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DeKalb fire officials condemn NIU fraternity house

Published: Tuesday, May 17, 2011 5:30 a.m. CDT • Updated: Tuesday, May 17, 2011 4:18 p.m. CDT

DeKALB – Fire Chief Bruce Harrison said the damage caused by a fire inside a Northern Illinois University fraternity house may not have been significant, but the potential danger inherent in the fire is substantial.

"We have no tolerance for this, and we take it as a very serious risk," Harrison said. "You have to take a fire in a building like that as a serious issue."

The incident was discovered about 8 a.m. Sunday at the Pi Kappa Alpha fraternity house, 1020 Hillcrest Drive in DeKalb. Police say a woman walked into a vacant room that morning and called police after discovering evidence there had been a fire inside the room.

Police and fire officials responded, and both departments are continuing to investigate the incident as a possible arson.

During the investigation, fire officials noted a number of code violations and subsequently condemned the building.

The building has been occupied by the Eta Nu chapter of Pi Kappa Alpha – nicknamed Pike – since they moved from a different location in 2007. According to county tax records, the building is owned by PIKE Alum LLC, based in Chicago. That organization purchased the building on Nov. 15, 2006.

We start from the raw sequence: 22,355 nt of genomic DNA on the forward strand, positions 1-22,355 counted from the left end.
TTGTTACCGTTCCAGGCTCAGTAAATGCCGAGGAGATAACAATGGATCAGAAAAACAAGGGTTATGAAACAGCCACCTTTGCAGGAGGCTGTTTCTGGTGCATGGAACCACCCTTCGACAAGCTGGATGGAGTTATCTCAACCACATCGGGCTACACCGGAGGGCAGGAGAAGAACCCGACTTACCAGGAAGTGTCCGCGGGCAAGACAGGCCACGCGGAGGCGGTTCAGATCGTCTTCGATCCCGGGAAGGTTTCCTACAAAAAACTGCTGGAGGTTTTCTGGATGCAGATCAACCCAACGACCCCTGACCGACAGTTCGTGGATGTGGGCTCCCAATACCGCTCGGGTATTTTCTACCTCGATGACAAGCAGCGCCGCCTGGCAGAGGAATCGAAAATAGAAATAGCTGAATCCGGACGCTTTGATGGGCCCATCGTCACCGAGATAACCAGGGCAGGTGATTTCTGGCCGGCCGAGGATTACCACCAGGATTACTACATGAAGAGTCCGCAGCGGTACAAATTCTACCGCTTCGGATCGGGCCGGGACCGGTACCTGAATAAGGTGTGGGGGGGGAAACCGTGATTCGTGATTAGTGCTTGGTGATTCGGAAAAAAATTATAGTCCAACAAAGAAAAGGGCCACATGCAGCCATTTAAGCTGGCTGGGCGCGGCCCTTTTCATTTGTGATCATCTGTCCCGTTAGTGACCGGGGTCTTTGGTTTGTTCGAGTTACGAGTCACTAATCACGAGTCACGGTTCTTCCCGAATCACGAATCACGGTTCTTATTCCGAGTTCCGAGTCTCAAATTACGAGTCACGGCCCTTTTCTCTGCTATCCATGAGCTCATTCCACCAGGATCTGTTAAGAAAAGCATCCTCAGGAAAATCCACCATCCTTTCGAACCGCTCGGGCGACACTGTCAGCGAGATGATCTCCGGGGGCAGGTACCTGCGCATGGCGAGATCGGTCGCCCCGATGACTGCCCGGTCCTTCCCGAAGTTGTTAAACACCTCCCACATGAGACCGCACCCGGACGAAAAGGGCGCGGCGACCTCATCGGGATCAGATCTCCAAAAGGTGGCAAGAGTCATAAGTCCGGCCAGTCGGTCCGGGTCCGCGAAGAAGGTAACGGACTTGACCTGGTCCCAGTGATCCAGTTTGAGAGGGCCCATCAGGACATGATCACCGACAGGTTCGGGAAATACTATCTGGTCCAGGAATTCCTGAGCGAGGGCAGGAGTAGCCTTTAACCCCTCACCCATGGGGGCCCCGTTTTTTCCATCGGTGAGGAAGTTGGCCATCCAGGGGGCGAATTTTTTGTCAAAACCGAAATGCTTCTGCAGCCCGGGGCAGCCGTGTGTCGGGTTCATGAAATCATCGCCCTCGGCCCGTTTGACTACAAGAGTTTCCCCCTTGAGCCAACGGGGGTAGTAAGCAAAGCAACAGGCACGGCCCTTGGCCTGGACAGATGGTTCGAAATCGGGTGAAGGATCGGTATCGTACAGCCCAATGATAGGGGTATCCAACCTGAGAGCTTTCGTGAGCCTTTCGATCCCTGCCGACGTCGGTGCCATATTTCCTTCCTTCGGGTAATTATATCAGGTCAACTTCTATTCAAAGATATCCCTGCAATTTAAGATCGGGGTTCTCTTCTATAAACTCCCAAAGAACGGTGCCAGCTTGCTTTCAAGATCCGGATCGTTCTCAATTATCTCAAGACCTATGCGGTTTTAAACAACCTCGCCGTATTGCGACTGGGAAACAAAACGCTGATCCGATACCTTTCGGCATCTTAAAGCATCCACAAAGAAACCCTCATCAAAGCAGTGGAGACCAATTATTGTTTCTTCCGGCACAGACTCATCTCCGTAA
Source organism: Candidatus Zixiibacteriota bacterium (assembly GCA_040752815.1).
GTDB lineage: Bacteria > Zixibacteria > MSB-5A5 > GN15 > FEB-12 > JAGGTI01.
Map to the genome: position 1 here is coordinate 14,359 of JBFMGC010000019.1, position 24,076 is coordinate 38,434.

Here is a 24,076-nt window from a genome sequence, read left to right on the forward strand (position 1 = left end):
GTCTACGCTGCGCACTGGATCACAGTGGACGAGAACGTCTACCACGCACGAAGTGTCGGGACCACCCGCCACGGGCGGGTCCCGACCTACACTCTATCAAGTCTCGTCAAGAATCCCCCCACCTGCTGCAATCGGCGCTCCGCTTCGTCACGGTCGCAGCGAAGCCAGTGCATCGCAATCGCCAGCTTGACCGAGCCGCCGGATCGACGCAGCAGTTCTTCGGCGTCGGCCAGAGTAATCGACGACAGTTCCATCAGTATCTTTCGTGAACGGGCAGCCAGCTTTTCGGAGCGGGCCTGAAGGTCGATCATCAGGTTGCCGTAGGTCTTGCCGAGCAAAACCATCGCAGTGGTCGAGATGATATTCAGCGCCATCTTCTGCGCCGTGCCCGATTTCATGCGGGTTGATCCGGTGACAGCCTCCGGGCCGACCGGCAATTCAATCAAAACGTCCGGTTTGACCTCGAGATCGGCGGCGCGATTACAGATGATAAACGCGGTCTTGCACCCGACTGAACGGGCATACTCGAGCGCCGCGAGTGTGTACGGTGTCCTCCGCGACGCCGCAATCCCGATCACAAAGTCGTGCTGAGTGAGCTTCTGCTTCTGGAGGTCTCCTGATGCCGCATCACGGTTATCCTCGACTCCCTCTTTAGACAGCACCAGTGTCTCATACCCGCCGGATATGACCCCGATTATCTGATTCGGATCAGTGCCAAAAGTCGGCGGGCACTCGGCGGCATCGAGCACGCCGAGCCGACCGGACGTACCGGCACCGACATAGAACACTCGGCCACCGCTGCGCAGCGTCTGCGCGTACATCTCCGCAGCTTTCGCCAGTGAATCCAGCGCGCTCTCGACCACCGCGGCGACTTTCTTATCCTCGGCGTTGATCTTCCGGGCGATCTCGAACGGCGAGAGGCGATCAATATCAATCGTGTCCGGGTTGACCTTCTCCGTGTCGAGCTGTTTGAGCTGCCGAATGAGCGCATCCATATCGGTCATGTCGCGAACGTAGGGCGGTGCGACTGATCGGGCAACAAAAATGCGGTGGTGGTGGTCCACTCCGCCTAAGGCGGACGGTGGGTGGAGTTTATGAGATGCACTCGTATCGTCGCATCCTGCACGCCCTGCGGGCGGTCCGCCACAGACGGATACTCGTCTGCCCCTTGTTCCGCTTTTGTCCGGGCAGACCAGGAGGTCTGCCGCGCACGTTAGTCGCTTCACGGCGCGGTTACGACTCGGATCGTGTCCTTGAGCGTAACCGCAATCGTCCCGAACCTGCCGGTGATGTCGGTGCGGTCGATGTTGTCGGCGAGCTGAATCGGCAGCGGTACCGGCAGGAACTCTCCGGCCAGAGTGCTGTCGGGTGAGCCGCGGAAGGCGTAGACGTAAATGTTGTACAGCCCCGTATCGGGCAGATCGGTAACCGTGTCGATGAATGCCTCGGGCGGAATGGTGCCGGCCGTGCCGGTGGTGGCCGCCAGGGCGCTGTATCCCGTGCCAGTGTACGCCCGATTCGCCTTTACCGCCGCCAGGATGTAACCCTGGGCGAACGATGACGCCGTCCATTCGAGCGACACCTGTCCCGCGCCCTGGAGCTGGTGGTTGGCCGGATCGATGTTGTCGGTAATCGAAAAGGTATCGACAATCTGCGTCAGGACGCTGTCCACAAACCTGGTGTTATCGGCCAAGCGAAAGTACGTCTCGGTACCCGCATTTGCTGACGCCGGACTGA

Harrison said his department is working with several similar buildings in that same area on code issues, but only the Pike house has been marked uninhabitable. He said the property owners were given 30 days to make corrections, and another inspection will be done next month.

He did not say all the corrections that need to be made, but said they include disposal of accumulated garbage and maintenance and repair of smoke detectors.

Jay Carmichael, director of services-west for the Pi Kappa Alpha national organization, said its leaders learned of the situation Tuesday and were working to try and contact local fraternity officials and the landlord. He said the organization has a housing department working to figure out what the landlord needs to do to get the house livable.

"We're trying to contact them and figure out how we can be of assistance," Carmichael said.  

Harrison said fire officials inspected the building before students moved in last August and found no deficiencies.

DeKalb Police Lt. Gary Spangler said everyone in the building was interviewed after police were contacted, but no solid leads have developed. He said one man who was interviewed told police he woke up and heard a smoke alarm sounding, but no one else reported hearing the alarm. Spangler said it appeared at one point the alarm had been activated, but was later reset.

At this point, Spangler said, the case is still pending.

"We're thankful it didn't cause more problems," he said.

Harrison said he believes the primary issue is not the damage the fire did not cause, but the potential damage it might have caused.

"There are no small fires in a building like that," Harrison said. "These kind of things put people at risk, and we take that seriously. If this was an intentionally-set fire, in a building like that it's reckless endangerment."

Emails sent to officers of the local fraternity chapter were not immediately returned Tuesday. A message left with the assistant director of Greek Affairs for NIU was not returned Tuesday.

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